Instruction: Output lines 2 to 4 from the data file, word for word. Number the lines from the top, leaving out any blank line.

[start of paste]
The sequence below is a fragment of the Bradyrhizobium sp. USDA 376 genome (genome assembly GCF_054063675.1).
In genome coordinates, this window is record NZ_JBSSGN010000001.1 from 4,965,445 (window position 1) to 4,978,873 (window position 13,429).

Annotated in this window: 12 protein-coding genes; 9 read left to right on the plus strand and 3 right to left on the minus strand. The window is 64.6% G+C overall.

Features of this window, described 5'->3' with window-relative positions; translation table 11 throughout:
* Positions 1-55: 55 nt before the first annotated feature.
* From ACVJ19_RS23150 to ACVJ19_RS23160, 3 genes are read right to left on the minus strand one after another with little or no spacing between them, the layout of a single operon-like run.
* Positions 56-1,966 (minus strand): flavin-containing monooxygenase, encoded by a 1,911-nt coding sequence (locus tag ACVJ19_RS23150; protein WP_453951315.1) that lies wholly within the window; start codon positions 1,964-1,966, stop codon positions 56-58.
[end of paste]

In genome coordinates, this window is record NZ_JBSSGN010000001.1 from 4,965,445 (window position 1) to 4,978,873 (window position 13,429).

Annotated in this window: 12 protein-coding genes; 9 read left to right on the plus strand and 3 right to left on the minus strand. The window is 64.6% G+C overall.

Features of this window, described 5'->3' with window-relative positions; translation table 11 throughout: